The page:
Khris Davis clubbed 42 home runs while serving as the A’s starting left fielder last season and, fortunately for A’s fans, they can expect to be seeing the big bopper back in the cleanup spot for the green and gold again this year. American League stolen-base leader Rajai Davis was signed as a free agent to man center field and bat leadoff, while veteran left-handed hitter Matt Joyce was signed to be the team’s starting right fielder against righties, with returning right-handed hitter Jake Smolinski expected to serve as his platoon partner against lefties. Mark Canha, who is likely to see some time at first base and in the designated hitter spot, could also be available to fill in in the outfield corners. Meanwhile, down on the farm, two young left-handed hitting prospects who could step in and fill outfield roles if needed, Matt Olson and Jaycob Brugman, should be back for their second seasons at Nashville. And joining them there will likely be another left-handed-hitting outfielder, this one with plenty of major league experience, 32-year-old veteran Alejandro De Aza, who was signed to a minor league contract last month.
There really don’t seem to be too many big question marks about the A’s starting rotation at this point. Sonny Gray, Kendall Graveman and Sean Manaea are set to top the starting five. And since Daniel Mengden recently fractured a bone in his right foot, it’s now even more likely that the final two spots in the rotation will be filled by a pair of pitchers the A’s front office has repeatedly spoken highly of during the offseason, rookie Jharel Cotton and reliever-turned-starter Andrew Triggs. The A’s used a total of 14 different starting pitchers last year though, so we’ll probably end up seeing plenty of other names in the starting mix before the season’s through. Jesse Hahn, who made 9 starts for the A’s last season, is likely to start the year at Nashville and could be called upon if needed. A pair of pitchers who each made at least half a dozen starts for the A’s in 2017, Ross Detwiler and Zach Neal, should be available at Triple-A as well. Flame-thrower Frankie Montas, who’s on the 40-man roster, is also expected to start at Nashville, as is 2014 2nd-round pick Daniel Gossett. Raul Alcantara, who made 5 starts for the A’s late last year and is out of options, may very well end up serving as a long man out of the A’s bullpen but could always shift back into a starting role if needed. And, of course, once he recuperates from his foot injury, Mengden will be available again at some point, as will righty Chris Bassitt and lefty Felix Doubront, both of whom are returning from Tommy John surgery.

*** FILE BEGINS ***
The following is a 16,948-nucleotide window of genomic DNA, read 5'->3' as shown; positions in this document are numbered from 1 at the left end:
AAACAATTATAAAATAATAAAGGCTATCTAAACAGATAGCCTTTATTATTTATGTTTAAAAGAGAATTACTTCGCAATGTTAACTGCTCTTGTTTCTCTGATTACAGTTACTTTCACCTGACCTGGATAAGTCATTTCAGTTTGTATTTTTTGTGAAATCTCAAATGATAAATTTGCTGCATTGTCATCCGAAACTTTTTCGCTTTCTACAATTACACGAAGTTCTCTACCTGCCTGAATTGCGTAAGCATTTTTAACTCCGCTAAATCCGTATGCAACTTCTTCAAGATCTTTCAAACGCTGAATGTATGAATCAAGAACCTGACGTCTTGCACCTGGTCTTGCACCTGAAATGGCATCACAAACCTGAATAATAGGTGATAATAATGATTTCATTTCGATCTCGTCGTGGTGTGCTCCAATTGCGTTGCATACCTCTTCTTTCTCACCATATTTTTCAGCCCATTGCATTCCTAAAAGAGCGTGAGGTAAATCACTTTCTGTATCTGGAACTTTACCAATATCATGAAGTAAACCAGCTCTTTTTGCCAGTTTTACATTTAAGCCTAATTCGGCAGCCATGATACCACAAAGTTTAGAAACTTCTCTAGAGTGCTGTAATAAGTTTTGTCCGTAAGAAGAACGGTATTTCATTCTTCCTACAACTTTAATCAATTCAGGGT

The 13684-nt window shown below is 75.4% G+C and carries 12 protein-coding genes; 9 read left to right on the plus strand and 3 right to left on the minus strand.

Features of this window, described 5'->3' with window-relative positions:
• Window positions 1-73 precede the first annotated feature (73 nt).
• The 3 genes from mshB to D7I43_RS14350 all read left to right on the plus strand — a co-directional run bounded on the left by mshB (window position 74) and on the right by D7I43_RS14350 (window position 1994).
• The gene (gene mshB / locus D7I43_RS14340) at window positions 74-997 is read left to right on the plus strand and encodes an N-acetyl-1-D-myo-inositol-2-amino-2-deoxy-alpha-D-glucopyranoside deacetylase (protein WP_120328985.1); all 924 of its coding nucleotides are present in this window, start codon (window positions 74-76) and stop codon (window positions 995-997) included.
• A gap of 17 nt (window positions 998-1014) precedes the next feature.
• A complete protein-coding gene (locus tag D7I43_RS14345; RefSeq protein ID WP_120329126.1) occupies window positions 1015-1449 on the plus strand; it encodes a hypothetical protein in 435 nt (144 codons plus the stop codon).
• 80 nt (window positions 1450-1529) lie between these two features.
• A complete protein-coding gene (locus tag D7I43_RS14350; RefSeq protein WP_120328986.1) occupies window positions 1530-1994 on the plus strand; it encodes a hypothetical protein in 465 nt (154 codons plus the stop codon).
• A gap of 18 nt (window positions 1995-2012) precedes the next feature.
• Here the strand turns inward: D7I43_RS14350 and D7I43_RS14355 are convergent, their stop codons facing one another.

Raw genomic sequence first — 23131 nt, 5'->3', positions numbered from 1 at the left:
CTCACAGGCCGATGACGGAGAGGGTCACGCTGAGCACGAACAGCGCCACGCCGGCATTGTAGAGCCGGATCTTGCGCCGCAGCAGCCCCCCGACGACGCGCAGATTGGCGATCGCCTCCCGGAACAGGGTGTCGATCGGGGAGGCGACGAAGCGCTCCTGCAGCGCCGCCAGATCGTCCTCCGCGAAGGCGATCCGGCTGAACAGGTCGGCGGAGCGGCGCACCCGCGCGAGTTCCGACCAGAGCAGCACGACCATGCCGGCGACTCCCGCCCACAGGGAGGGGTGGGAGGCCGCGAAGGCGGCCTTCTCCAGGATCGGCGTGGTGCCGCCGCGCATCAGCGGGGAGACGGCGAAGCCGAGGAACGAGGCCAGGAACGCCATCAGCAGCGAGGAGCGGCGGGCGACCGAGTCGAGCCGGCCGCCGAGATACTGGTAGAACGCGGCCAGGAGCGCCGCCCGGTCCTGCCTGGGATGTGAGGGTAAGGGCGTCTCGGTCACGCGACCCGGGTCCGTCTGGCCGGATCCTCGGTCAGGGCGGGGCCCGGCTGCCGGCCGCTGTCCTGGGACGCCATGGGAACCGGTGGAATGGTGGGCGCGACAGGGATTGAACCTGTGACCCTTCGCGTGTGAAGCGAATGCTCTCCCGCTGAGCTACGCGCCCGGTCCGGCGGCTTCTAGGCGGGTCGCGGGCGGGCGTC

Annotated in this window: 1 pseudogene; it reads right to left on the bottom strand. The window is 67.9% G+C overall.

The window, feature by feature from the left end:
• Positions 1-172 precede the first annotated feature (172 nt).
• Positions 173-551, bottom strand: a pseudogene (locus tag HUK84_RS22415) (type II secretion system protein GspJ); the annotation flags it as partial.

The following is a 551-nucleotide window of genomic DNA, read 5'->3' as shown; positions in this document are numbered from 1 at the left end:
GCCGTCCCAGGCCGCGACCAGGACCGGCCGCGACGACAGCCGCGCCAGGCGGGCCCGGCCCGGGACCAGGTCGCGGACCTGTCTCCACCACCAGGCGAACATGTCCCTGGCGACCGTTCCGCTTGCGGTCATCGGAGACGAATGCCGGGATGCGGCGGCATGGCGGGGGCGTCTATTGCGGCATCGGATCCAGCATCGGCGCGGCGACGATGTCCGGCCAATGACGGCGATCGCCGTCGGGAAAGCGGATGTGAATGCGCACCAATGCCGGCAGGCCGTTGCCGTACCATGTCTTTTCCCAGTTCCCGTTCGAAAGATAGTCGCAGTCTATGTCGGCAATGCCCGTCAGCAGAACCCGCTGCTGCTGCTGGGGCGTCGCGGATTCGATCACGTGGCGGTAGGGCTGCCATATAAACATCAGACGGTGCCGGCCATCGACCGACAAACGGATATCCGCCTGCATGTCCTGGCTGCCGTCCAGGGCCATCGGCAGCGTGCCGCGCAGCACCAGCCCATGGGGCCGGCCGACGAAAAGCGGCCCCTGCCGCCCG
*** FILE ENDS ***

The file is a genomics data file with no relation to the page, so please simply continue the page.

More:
Much like the starting rotation, the A’s bullpen picture appears to be fairly clear as well, with just a couple of key questions remaining. With the A’s surprising signing of former Giants closer Santiago Casilla in January, the big question is whether Ryan Madson will return to the closer’s role for Oakland in 2017 or if Casilla will wind up displacing him. However it ends up shaking out though, the pair should serve as two of the team’s top late-inning options. Joining them will be fellow righties John Axford, Liam Hendriks and Ryan Dull as well as southpaw Sean Doolittle. If the A’s would like to have a second lefty in the bullpen, then Daniel Coulombe, who appeared in 35 games for the A’s last year and is the only other left-handed reliever on the 40-man roster, would seem to be the obvious choice. 24-year-old right-hander Raul Alcantara is out of options though, so the A’s may want to use that final spot to protect the young starter and have him serve as the long-man out of the bullpen. But if the A’s wanted to hang on to Alcantara and have a second lefty in the bullpen as well, then they could always consider trading one of their other relievers. If they did decide to do that, then someone like Axford, who is in the final year of his contract and is owed $5.5 million this year, would seem to be the most likely candidate. And if any bullpen reinforcements are needed, one of the top options this year could be right-hander Bobby Wahl, who’s on the 40-man roster, struck out 10.8 batters per 9 innings across three minor league levels in 2017 and finished the year with 4 saves over the last month of the season at Nashville.